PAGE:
Acute kidney injury (AKI) is one of the silent killers of the world. Studies in developed and developing countries have documented the high incidence of acute kidney injury. Luyckx, V. A., Tonelli, M., and Stanifer have quantified the global burden of acute kidney injury. Acute kidney injury is a major contributor to the burden of chronic kidney disease.
Patients admitted to the intensive care unit (ICU) may be exposed to a variety of nephrotoxic drugs, which can affect kidney function. These drugs include some pain relievers, antibiotics, and NSAIDs. Some of these drugs can lead to severe acute kidney injury. In order to reduce the risk of renal toxicity, patients should minimize exposure to multiple nephrotoxic drugs.
Nephrotoxic drugs can also cause multiple types of kidney damage, which is a risk for people who are taking more than one type of medication. It is important to discuss the potential for nephrotoxicity with your healthcare provider before starting a new medication. You should also ask about the combinations of medications that you are currently taking. Also, be sure to make regular visits to your physician to have your kidneys checked.
The association between radiocontrast agents and acute kidney injury is well known. All formulations of contrast media are cytotoxic, and in vitro studies have revealed significant effects on endothelial cells. This cytotoxicity leads to cell damage and apoptosis, thereby affecting the nephron’s tubules. The cellular damage is also associated with oxidative stress and a rise in free radical levels.
In early publications, CI-AKI was defined as an increase in creatinine of 0.5 mg/dL or more from baseline within two to five days. However, the Kidney Disease Improving Global Outcomes Working Group proposed a new definition for CI-AKI: a rise in creatinine of more than 50% within 7 days or 0.3 mg/dL within 48 hours of exposure. These definitions have become accepted terminology for acute kidney injury caused by iodinated contrast media.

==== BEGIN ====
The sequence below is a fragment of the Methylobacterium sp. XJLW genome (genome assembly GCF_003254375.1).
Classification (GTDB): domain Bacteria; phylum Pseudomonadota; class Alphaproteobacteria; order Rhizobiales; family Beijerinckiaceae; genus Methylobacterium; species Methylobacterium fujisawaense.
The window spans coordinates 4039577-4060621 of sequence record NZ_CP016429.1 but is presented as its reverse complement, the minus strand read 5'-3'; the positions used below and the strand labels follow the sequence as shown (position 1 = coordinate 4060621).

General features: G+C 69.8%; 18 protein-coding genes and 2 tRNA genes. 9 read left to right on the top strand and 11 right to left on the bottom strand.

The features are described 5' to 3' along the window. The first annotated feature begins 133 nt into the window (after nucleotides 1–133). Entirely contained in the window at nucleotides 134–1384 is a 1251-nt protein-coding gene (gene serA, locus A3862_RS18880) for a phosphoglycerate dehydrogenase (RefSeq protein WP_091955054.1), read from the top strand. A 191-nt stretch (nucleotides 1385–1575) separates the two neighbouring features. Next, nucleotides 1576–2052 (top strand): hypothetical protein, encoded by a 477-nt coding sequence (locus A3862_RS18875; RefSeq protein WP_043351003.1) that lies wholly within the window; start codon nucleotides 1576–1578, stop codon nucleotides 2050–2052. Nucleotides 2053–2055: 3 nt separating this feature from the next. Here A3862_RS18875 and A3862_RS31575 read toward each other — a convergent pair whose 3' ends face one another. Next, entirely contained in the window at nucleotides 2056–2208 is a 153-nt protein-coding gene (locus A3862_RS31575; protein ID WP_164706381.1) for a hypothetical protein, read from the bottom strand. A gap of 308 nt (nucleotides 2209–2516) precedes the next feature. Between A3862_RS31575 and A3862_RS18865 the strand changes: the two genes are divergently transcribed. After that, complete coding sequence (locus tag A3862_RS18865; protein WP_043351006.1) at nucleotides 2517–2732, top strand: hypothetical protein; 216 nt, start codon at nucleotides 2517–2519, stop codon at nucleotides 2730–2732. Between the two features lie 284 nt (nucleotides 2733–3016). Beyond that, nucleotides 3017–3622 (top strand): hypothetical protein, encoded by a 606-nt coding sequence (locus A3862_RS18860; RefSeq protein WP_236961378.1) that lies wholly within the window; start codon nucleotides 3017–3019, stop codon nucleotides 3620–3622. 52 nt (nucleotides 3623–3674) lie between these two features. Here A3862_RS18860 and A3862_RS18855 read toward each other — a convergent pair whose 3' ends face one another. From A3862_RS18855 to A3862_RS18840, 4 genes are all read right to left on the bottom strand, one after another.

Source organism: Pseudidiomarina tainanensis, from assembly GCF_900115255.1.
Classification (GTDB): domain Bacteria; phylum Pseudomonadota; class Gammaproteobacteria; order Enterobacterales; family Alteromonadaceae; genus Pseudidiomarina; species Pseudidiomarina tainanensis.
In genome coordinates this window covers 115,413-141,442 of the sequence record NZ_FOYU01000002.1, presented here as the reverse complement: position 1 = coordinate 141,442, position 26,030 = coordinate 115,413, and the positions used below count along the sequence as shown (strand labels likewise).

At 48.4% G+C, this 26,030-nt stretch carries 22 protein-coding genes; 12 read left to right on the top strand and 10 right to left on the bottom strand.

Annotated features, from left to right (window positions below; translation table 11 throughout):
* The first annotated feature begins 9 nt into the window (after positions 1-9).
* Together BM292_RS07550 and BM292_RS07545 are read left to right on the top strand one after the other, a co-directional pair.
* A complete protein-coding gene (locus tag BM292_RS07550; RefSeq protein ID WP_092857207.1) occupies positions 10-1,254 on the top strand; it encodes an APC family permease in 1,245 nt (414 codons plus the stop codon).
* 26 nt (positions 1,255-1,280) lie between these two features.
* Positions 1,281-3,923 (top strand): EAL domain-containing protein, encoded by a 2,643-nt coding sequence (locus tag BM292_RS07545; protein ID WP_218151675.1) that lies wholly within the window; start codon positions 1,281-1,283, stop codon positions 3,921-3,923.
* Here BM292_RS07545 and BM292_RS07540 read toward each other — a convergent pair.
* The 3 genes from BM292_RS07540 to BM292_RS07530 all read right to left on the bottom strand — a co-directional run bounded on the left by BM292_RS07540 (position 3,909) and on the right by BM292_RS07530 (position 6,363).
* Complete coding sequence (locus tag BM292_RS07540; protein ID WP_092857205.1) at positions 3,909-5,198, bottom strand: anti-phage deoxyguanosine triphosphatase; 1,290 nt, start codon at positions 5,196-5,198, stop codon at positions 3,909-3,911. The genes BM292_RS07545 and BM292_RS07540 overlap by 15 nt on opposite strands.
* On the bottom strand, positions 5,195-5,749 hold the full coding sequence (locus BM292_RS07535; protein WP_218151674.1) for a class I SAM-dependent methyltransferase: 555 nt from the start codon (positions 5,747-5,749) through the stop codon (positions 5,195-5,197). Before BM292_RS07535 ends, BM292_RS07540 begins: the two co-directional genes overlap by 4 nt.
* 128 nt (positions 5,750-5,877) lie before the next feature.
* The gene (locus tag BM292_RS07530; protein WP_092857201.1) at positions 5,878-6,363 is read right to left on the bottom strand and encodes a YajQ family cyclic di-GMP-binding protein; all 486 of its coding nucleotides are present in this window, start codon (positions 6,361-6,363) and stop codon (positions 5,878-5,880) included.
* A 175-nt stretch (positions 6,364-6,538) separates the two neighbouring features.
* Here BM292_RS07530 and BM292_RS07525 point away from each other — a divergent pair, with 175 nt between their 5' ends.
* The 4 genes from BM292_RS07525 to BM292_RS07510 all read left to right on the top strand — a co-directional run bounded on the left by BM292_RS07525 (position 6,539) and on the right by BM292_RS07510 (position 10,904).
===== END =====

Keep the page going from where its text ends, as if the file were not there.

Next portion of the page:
Acute tubular necrosis
Treatment for acute tubular necrosis depends on the underlying disorder. If the cause of necrosis was poisoning, the first goal is to remove the poison from the body. Treatment will also focus on keeping the kidneys from overproducing waste products and fluids. While the majority of people recover fully after treatment, some may need dialysis to maintain normal kidney function.
If left untreated, acute tubular necrosis may develop and result in acid-base and electrolyte disturbances. Renal function may decline over time, and blood flow and electrolyte levels may be impaired. If the kidneys are not able to repair themselves, the condition may progress to chronic tubular necrosis.
Acute kidney injury (AKI) is a serious medical condition that occurs when the kidney fails to function properly. AKI is classified into three phases: onset, diuretic, and recovery. During the onset phase, the kidney produces more urine than normal, increasing tubular edema. Once this is over, the kidney recovers and returns to normal renal function. The blood urea nitrogen (BUN) level is a key marker of renal failure, but this test is not always a good indicator of actual renal function.
Besides NAG, other important markers for kidney injury include HIV infection and Interleukin-8 (IL21). Interleukin-2 (IL2) is a protein produced by cells in the body that fights infection. This protein is also a marker of a variety of other diseases, including Tuberculosis and HIV infection.
The urinary concentration of L-FABP has been used to predict acute kidney injury. It is a highly sensitive biomarker, more sensitive than uKIM-1 and uL-FABP. However, in some cases, a person may develop hepatocellular carcinoma, which may lose staining for L-FABP. The protein is regulated by HBx, the hepatitis B virus X protein. In addition, an allele called rs2919872A reduces transcriptional activity of the FABP1 promoter.
In a study published in the Journal of Clinical Chemistry, a group of researchers showed that a small increase in L-FAB in patients with acute kidney injury was associated with better clinical outcomes. These results supported the clinical benefits of implementing the biomarker in the first few hours after the surgery. The findings also showed that L-FAB may increase the rate of kidney recovery in children with acute kidney injury.